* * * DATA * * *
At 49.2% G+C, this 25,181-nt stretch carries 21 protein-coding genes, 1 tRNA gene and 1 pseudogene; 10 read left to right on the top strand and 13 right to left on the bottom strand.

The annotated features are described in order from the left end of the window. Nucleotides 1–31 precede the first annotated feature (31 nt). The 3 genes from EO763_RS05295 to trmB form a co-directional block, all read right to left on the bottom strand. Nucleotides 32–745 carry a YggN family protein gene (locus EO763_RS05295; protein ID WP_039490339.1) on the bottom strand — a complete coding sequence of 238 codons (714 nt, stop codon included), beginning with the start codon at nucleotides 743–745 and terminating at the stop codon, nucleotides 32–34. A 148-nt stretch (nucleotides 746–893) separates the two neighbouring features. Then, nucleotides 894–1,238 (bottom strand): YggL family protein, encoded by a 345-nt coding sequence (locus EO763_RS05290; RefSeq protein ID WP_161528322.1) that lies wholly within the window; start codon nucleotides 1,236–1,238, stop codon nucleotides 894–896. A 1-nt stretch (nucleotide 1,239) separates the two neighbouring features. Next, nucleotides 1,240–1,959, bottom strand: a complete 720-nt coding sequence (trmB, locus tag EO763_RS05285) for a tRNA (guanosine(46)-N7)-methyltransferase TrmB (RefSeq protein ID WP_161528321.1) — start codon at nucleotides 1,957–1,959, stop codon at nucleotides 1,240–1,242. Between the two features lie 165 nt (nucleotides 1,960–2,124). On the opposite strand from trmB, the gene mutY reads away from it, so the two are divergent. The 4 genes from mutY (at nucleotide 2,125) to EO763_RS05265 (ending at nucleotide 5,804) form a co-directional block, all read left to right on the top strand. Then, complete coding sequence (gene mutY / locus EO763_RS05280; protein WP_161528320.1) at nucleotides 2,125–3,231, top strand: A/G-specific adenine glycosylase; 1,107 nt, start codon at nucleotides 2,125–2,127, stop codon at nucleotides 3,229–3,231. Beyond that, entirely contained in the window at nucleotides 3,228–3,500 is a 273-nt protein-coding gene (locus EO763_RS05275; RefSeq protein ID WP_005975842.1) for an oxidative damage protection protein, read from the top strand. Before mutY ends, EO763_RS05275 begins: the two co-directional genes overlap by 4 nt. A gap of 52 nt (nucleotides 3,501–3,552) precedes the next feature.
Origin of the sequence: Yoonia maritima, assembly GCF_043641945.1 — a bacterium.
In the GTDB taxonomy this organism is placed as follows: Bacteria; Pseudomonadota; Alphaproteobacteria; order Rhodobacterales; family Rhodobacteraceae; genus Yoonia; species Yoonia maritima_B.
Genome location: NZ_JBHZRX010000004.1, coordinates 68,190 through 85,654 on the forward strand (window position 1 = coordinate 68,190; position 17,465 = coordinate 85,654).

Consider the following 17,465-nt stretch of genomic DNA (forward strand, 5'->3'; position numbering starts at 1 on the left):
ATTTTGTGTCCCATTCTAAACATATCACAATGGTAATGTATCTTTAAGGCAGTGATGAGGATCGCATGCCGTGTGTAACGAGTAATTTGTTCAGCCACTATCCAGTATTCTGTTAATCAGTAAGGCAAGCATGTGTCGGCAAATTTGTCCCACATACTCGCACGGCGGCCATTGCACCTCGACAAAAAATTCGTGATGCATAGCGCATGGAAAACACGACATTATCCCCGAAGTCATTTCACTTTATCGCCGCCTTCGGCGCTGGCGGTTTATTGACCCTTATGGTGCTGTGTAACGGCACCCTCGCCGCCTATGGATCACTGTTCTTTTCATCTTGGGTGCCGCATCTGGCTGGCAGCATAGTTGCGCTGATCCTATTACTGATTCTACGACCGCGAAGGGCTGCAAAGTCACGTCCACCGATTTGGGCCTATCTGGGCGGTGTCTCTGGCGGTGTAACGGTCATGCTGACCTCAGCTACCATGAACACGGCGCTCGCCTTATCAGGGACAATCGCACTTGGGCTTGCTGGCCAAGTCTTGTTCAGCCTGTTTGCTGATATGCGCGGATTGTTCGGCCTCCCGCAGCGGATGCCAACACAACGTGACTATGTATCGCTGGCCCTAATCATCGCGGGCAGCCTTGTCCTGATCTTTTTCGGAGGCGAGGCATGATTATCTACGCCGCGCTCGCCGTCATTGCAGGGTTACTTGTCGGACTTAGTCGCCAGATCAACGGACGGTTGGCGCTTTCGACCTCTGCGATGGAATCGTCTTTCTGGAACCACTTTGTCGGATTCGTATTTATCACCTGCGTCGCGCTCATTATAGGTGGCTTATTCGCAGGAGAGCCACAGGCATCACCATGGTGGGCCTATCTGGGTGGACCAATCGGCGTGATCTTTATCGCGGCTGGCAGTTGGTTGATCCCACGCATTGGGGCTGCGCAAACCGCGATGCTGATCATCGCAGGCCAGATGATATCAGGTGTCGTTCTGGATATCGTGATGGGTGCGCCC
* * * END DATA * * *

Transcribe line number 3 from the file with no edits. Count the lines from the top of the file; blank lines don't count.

Origin of the sequence: Yoonia maritima, assembly GCF_043641945.1 — a bacterium.